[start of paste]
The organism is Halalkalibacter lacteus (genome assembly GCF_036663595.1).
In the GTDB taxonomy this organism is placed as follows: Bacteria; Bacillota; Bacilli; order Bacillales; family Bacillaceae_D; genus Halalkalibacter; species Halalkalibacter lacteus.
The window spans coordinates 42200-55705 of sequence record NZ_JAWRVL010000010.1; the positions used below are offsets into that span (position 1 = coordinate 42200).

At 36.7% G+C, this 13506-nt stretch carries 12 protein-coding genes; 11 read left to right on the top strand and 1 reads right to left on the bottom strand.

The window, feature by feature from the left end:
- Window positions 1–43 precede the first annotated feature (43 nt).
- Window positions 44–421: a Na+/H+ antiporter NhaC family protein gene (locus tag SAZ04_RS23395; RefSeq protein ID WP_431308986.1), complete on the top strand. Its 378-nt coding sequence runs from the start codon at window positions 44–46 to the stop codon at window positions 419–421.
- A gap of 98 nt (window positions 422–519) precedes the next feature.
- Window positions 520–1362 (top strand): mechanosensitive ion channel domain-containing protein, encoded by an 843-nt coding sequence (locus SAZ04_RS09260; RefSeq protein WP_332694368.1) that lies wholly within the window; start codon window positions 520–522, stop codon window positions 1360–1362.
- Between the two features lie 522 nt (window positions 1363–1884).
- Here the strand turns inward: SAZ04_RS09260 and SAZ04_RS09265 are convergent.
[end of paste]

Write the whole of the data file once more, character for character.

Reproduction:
The organism is Halalkalibacter lacteus (genome assembly GCF_036663595.1).
In the GTDB taxonomy this organism is placed as follows: Bacteria; Bacillota; Bacilli; order Bacillales; family Bacillaceae_D; genus Halalkalibacter; species Halalkalibacter lacteus.
The window spans coordinates 42200-55705 of sequence record NZ_JAWRVL010000010.1; the positions used below are offsets into that span (position 1 = coordinate 42200).

At 36.7% G+C, this 13506-nt stretch carries 12 protein-coding genes; 11 read left to right on the top strand and 1 reads right to left on the bottom strand.

The window, feature by feature from the left end:
- Window positions 1–43 precede the first annotated feature (43 nt).
- Window positions 44–421: a Na+/H+ antiporter NhaC family protein gene (locus tag SAZ04_RS23395; RefSeq protein ID WP_431308986.1), complete on the top strand. Its 378-nt coding sequence runs from the start codon at window positions 44–46 to the stop codon at window positions 419–421.
- A gap of 98 nt (window positions 422–519) precedes the next feature.
- Window positions 520–1362 (top strand): mechanosensitive ion channel domain-containing protein, encoded by an 843-nt coding sequence (locus SAZ04_RS09260; RefSeq protein WP_332694368.1) that lies wholly within the window; start codon window positions 520–522, stop codon window positions 1360–1362.
- Between the two features lie 522 nt (window positions 1363–1884).
- Here the strand turns inward: SAZ04_RS09260 and SAZ04_RS09265 are convergent.